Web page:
Where were you in the summer of 1972? Well, if you were the Honda Motor Company, you were nursing your wounds from the failure of the lilliputian Honda 600, a little sedan with a 2-cylinder engine. I mean, how could that have not been a roaring success?

So by 1972, they were ready with a real small sedan, and they called it the Civic. And it had a real 4-cylinder engine, got great mileage, and sold like cold beer in August.

And now, the 10th generation is on the road, and it’s most recent restyle has changed it from a hum drum little commuter to a dramatic little commuter styled to within an inch of its life.

Our touring model was slathered with swoops, curves, scoops and scallops, and was powered by the little 1.5-liter turbo engine cranking out 174 hard-working ponies.

That’s enough to take the nearly 3000 pound four-door to 60 miles an hour in just over 7 seconds, which is around mid-pack for economy sedans. It does all that while sipping Middle-Eastern go juice at a rate of 31 miles per gallon city, and 42 on the highway.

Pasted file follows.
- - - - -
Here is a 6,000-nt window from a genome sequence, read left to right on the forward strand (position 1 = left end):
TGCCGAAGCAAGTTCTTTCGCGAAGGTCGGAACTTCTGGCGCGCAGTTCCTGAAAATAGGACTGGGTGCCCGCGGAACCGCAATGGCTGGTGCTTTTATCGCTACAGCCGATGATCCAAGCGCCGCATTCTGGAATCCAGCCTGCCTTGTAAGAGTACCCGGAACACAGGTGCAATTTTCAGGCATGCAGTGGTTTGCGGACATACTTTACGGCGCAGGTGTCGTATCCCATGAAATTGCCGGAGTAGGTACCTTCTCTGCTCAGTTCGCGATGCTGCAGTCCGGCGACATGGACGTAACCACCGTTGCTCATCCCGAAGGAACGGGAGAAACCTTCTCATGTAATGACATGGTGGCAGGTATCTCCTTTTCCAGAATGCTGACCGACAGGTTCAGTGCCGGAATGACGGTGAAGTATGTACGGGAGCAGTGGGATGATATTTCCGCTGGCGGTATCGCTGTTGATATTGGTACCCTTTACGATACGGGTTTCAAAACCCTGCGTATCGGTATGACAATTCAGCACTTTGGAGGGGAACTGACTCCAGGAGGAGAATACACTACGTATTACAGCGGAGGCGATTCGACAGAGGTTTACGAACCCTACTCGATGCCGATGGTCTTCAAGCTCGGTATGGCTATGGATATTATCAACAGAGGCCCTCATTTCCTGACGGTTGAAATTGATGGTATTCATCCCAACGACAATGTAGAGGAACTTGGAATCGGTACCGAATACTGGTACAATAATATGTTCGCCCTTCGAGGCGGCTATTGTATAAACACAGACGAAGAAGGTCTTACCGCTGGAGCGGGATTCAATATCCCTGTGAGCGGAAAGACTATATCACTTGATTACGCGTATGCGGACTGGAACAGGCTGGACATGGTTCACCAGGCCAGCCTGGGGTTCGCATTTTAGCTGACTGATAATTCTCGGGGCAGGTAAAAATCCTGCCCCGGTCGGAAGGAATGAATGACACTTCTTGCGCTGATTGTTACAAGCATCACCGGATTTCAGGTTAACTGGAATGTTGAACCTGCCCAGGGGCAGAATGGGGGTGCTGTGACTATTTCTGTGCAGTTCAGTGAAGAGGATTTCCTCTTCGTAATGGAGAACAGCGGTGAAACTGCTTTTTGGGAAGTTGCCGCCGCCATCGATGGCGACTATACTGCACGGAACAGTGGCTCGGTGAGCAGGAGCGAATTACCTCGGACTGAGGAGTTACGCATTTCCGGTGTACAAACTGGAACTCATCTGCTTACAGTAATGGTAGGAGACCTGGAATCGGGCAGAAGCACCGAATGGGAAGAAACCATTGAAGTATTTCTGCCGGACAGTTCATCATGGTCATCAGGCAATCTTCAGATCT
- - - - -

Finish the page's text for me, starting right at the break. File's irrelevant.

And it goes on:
Inside, the cabin is screwed together with typical Honda near perfection, and is a roomy and stylish place to listen to the premium audio system with 10 speakers sprinkled around the interior.

The engine is smooth, if a little loud, and the car frankly feels faster than it is. Handling is good if not sports car great, and the continuously variable transmission is probably the best of its breed, feeling like a very smooth automatic. It takes a while to realize, there aren’t any discernable gear changes.

All in all, the latest Honda Civic is a lovely piece of work, if not the absolute bargain previous models were. Our touring model came in at a little over $28,000.

That’s a bit stout for an economy car, but let’s face it. The Honda Civic isn’t the entry level Honda anymore. It’s more like a baby Accord. If you think of it that way, then it’s an absolute bargain.


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